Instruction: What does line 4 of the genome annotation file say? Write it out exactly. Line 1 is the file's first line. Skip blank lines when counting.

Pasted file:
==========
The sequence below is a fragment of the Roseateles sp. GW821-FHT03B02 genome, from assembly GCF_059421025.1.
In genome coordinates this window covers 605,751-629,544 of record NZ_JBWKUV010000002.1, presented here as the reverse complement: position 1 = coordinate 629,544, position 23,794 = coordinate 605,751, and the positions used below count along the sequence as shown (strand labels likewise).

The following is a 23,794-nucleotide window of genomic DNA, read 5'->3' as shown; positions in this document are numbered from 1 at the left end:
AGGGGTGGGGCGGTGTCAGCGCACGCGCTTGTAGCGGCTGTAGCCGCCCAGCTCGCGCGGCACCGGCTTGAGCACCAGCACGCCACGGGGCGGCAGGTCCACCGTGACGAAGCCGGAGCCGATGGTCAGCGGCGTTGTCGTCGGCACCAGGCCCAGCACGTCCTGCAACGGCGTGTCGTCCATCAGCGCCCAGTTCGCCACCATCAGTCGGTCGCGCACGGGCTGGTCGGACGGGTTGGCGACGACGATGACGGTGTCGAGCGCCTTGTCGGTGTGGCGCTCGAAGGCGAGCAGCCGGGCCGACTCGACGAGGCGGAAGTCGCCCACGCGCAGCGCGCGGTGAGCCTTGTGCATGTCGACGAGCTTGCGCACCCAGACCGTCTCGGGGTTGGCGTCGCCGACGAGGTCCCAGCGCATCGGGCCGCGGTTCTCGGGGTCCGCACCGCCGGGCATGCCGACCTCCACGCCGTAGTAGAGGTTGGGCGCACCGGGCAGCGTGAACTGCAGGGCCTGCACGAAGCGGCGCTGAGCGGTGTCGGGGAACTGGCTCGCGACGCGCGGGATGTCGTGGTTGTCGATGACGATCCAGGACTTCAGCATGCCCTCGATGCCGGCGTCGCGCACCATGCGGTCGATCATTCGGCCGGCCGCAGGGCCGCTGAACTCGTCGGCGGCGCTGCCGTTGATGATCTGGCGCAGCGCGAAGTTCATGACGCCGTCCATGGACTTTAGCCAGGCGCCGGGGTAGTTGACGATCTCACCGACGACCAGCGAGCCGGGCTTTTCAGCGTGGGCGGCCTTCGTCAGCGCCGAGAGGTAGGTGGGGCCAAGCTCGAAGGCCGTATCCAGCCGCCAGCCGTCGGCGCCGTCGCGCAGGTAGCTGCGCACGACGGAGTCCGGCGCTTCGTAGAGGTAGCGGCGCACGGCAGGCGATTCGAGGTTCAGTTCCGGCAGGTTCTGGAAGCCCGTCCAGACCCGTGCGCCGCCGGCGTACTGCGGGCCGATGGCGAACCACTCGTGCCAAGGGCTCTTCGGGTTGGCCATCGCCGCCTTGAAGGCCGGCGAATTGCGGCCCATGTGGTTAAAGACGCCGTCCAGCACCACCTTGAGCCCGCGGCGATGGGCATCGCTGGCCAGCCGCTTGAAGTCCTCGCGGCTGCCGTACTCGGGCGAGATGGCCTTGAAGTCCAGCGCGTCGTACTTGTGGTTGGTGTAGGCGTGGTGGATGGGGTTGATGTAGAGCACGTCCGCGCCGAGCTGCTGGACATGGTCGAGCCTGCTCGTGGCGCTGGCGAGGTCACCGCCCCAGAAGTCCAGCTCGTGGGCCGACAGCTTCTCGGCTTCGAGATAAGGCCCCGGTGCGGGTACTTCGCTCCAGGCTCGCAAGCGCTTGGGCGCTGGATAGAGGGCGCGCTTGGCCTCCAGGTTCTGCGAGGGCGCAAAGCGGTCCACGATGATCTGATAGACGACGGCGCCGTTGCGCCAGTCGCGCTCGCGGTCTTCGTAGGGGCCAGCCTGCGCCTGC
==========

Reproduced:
AGGGGTGGGGCGGTGTCAGCGCACGCGCTTGTAGCGGCTGTAGCCGCCCAGCTCGCGCGGCACCGGCTTGAGCACCAGCACGCCACGGGGCGGCAGGTCCACCGTGACGAAGCCGGAGCCGATGGTCAGCGGCGTTGTCGTCGGCACCAGGCCCAGCACGTCCTGCAACGGCGTGTCGTCCATCAGCGCCCAGTTCGCCACCATCAGTCGGTCGCGCACGGGCTGGTCGGACGGGTTGGCGACGACGATGACGGTGTCGAGCGCCTTGTCGGTGTGGCGCTCGAAGGCGAGCAGCCGGGCCGACTCGACGAGGCGGAAGTCGCCCACGCGCAGCGCGCGGTGAGCCTTGTGCATGTCGACGAGCTTGCGCACCCAGACCGTCTCGGGGTTGGCGTCGCCGACGAGGTCCCAGCGCATCGGGCCGCGGTTCTCGGGGTCCGCACCGCCGGGCATGCCGACCTCCACGCCGTAGTAGAGGTTGGGCGCACCGGGCAGCGTGAACTGCAGGGCCTGCACGAAGCGGCGCTGAGCGGTGTCGGGGAACTGGCTCGCGACGCGCGGGATGTCGTGGTTGTCGATGACGATCCAGGACTTCAGCATGCCCTCGATGCCGGCGTCGCGCACCATGCGGTCGATCATTCGGCCGGCCGCAGGGCCGCTGAACTCGTCGGCGGCGCTGCCGTTGATGATCTGGCGCAGCGCGAAGTTCATGACGCCGTCCATGGACTTTAGCCAGGCGCCGGGGTAGTTGACGATCTCACCGACGACCAGCGAGCCGGGCTTTTCAGCGTGGGCGGCCTTCGTCAGCGCCGAGAGGTAGGTGGGGCCAAGCTCGAAGGCCGTATCCAGCCGCCAGCCGTCGGCGCCGTCGCGCAGGTAGCTGCGCACGACGGAGTCCGGCGCTTCGTAGAGGTAGCGGCGCACGGCAGGCGATTCGAGGTTCAGTTCCGGCAGGTTCTGGAAGCCCGTCCAGACCCGTGCGCCGCCGGCGTACTGCGGGCCGATGGCGAACCACTCGTGCCAAGGGCTCTTCGGGTTGGCCATCGCCGCCTTGAAGGCCGGCGAATTGCGGCCCATGTGGTTAAAGACGCCGTCCAGCACCACCTTGAGCCCGCGGCGATGGGCATCGCTGGCCAGCCGCTTGAAGTCCTCGCGGCTGCCGTACTCGGGCGAGATGGCCTTGAAGTCCAGCGCGTCGTACTTGTGGTTGGTGTAGGCGTGGTGGATGGGGTTGATGTAGAGCACGTCCGCGCCGAGCTGCTGGACATGGTCGAGCCTGCTCGTGGCGCTGGCGAGGTCACCGCCCCAGAAGTCCAGCTCGTGGGCCGACAGCTTCTCGGCTTCGAGATAAGGCCCCGGTGCGGGTACTTCGCTCCAGGCTCGCAAGCGCTTGGGCGCTGGATAGAGGGCGCGCTTGGCCTCCAGGTTCTGCGAGGGCGCAAAGCGGTCCACGATGATCTGATAGACGACGGCGCCGTTGCGCCAGTCGCGCTCGCGGTCTTCGTAGGGGCCAGCCTGCGCCTGC